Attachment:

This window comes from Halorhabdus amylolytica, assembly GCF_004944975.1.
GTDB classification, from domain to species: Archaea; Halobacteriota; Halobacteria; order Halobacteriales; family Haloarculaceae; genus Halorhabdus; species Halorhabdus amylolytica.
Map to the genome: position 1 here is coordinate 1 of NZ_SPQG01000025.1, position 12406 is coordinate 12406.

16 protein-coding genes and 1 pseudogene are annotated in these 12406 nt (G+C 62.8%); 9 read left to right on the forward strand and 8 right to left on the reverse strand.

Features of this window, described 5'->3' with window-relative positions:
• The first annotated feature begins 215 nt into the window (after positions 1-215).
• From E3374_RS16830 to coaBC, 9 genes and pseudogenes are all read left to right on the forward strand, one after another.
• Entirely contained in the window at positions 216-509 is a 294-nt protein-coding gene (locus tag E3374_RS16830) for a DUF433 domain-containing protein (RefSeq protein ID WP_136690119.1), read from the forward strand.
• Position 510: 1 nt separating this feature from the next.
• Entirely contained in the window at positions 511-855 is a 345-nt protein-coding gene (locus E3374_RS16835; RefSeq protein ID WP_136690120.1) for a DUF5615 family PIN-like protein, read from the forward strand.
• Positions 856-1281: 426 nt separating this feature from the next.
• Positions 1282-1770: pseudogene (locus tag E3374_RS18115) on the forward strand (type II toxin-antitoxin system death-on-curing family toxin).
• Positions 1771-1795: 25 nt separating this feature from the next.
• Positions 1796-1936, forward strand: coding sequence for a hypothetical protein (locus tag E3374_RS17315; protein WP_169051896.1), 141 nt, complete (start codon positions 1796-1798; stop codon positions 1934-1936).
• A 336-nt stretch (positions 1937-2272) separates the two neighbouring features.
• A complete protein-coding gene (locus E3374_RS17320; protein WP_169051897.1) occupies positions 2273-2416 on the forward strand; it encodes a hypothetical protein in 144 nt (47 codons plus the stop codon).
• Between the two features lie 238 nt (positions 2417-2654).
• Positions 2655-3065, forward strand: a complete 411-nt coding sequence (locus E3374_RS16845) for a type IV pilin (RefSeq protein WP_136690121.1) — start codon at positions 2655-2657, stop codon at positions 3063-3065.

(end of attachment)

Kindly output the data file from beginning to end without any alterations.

This window comes from Halorhabdus amylolytica, assembly GCF_004944975.1.
GTDB classification, from domain to species: Archaea; Halobacteriota; Halobacteria; order Halobacteriales; family Haloarculaceae; genus Halorhabdus; species Halorhabdus amylolytica.
Map to the genome: position 1 here is coordinate 1 of NZ_SPQG01000025.1, position 12406 is coordinate 12406.

16 protein-coding genes and 1 pseudogene are annotated in these 12406 nt (G+C 62.8%); 9 read left to right on the forward strand and 8 right to left on the reverse strand.

Features of this window, described 5'->3' with window-relative positions:
• The first annotated feature begins 215 nt into the window (after positions 1-215).
• From E3374_RS16830 to coaBC, 9 genes and pseudogenes are all read left to right on the forward strand, one after another.
• Entirely contained in the window at positions 216-509 is a 294-nt protein-coding gene (locus tag E3374_RS16830) for a DUF433 domain-containing protein (RefSeq protein ID WP_136690119.1), read from the forward strand.
• Position 510: 1 nt separating this feature from the next.
• Entirely contained in the window at positions 511-855 is a 345-nt protein-coding gene (locus E3374_RS16835; RefSeq protein ID WP_136690120.1) for a DUF5615 family PIN-like protein, read from the forward strand.
• Positions 856-1281: 426 nt separating this feature from the next.
• Positions 1282-1770: pseudogene (locus tag E3374_RS18115) on the forward strand (type II toxin-antitoxin system death-on-curing family toxin).
• Positions 1771-1795: 25 nt separating this feature from the next.
• Positions 1796-1936, forward strand: coding sequence for a hypothetical protein (locus tag E3374_RS17315; protein WP_169051896.1), 141 nt, complete (start codon positions 1796-1798; stop codon positions 1934-1936).
• A 336-nt stretch (positions 1937-2272) separates the two neighbouring features.
• A complete protein-coding gene (locus E3374_RS17320; protein WP_169051897.1) occupies positions 2273-2416 on the forward strand; it encodes a hypothetical protein in 144 nt (47 codons plus the stop codon).
• Between the two features lie 238 nt (positions 2417-2654).
• Positions 2655-3065, forward strand: a complete 411-nt coding sequence (locus E3374_RS16845) for a type IV pilin (RefSeq protein WP_136690121.1) — start codon at positions 2655-2657, stop codon at positions 3063-3065.